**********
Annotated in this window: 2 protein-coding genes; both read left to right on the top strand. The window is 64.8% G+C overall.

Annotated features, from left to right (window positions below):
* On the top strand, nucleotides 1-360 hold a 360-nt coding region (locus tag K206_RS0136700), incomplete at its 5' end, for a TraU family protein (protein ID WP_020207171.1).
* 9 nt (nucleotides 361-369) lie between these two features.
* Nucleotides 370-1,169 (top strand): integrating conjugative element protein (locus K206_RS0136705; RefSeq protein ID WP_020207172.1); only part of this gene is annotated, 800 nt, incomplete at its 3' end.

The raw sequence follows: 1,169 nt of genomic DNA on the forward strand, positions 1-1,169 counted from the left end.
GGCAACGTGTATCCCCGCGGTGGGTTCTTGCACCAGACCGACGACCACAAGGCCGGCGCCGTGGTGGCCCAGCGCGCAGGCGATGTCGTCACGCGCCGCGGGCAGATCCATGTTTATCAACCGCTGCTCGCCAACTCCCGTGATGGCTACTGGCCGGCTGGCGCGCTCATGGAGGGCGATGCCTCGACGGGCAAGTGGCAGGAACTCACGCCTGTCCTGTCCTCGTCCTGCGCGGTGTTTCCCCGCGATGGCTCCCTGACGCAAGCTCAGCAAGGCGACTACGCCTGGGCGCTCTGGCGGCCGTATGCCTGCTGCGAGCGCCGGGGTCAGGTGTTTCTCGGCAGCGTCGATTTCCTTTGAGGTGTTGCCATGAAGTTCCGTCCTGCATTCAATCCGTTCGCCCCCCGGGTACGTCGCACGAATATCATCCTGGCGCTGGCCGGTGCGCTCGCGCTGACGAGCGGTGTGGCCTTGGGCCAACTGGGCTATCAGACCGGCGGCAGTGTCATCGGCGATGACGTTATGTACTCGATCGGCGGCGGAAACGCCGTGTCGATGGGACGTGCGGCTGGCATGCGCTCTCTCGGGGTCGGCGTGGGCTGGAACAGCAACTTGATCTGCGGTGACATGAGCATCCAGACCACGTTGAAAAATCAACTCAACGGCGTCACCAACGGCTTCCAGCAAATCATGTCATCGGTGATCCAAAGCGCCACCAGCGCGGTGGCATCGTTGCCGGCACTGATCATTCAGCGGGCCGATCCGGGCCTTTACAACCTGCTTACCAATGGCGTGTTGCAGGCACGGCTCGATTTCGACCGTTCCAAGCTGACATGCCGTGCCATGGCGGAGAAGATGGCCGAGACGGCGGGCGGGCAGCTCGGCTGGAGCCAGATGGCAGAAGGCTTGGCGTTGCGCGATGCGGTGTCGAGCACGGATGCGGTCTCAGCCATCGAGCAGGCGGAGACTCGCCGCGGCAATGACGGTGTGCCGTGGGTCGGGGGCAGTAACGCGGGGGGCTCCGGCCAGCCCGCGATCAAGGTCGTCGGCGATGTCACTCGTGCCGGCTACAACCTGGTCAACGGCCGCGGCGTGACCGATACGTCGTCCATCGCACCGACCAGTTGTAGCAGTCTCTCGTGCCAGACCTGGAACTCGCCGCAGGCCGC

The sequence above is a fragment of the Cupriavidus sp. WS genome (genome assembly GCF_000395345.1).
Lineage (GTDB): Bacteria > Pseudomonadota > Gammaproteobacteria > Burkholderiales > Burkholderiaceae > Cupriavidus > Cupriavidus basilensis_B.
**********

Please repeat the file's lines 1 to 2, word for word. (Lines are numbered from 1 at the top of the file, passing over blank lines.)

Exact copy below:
Annotated in this window: 2 protein-coding genes; both read left to right on the top strand. The window is 64.8% G+C overall.

Annotated features, from left to right (window positions below):